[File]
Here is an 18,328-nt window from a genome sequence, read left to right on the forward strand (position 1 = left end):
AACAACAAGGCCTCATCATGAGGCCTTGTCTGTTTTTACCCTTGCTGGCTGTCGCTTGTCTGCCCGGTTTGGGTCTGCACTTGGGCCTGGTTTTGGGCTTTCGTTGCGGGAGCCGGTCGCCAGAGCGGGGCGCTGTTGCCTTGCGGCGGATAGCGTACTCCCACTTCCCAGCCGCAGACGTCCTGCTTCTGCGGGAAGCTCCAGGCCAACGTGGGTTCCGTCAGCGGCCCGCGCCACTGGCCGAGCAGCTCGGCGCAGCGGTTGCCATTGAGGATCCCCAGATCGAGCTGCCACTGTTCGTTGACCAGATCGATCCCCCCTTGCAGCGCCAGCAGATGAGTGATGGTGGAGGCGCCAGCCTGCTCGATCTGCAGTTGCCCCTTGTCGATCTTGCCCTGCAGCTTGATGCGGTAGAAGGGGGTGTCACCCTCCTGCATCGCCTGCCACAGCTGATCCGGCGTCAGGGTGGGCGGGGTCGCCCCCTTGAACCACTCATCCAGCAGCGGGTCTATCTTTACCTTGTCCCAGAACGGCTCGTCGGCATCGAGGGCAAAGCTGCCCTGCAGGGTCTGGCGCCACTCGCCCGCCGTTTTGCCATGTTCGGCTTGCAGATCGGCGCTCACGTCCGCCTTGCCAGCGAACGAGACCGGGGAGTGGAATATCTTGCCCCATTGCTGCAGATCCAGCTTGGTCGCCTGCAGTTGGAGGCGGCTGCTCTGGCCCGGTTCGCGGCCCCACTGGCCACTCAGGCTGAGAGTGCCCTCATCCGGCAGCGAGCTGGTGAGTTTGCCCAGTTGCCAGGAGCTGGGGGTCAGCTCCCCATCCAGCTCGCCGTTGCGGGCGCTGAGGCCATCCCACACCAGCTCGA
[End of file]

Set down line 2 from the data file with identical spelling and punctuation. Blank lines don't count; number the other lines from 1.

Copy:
AACAACAAGGCCTCATCATGAGGCCTTGTCTGTTTTTACCCTTGCTGGCTGTCGCTTGTCTGCCCGGTTTGGGTCTGCACTTGGGCCTGGTTTTGGGCTTTCGTTGCGGGAGCCGGTCGCCAGAGCGGGGCGCTGTTGCCTTGCGGCGGATAGCGTACTCCCACTTCCCAGCCGCAGACGTCCTGCTTCTGCGGGAAGCTCCAGGCCAACGTGGGTTCCGTCAGCGGCCCGCGCCACTGGCCGAGCAGCTCGGCGCAGCGGTTGCCATTGAGGATCCCCAGATCGAGCTGCCACTGTTCGTTGACCAGATCGATCCCCCCTTGCAGCGCCAGCAGATGAGTGATGGTGGAGGCGCCAGCCTGCTCGATCTGCAGTTGCCCCTTGTCGATCTTGCCCTGCAGCTTGATGCGGTAGAAGGGGGTGTCACCCTCCTGCATCGCCTGCCACAGCTGATCCGGCGTCAGGGTGGGCGGGGTCGCCCCCTTGAACCACTCATCCAGCAGCGGGTCTATCTTTACCTTGTCCCAGAACGGCTCGTCGGCATCGAGGGCAAAGCTGCCCTGCAGGGTCTGGCGCCACTCGCCCGCCGTTTTGCCATGTTCGGCTTGCAGATCGGCGCTCACGTCCGCCTTGCCAGCGAACGAGACCGGGGAGTGGAATATCTTGCCCCATTGCTGCAGATCCAGCTTGGTCGCCTGCAGTTGGAGGCGGCTGCTCTGGCCCGGTTCGCGGCCCCACTGGCCACTCAGGCTGAGAGTGCCCTCATCCGGCAGCGAGCTGGTGAGTTTGCCCAGTTGCCAGGAGCTGGGGGTCAGCTCCCCATCCAGCTCGCCGTTGCGGGCGCTGAGGCCATCCCACACCAGCTCGA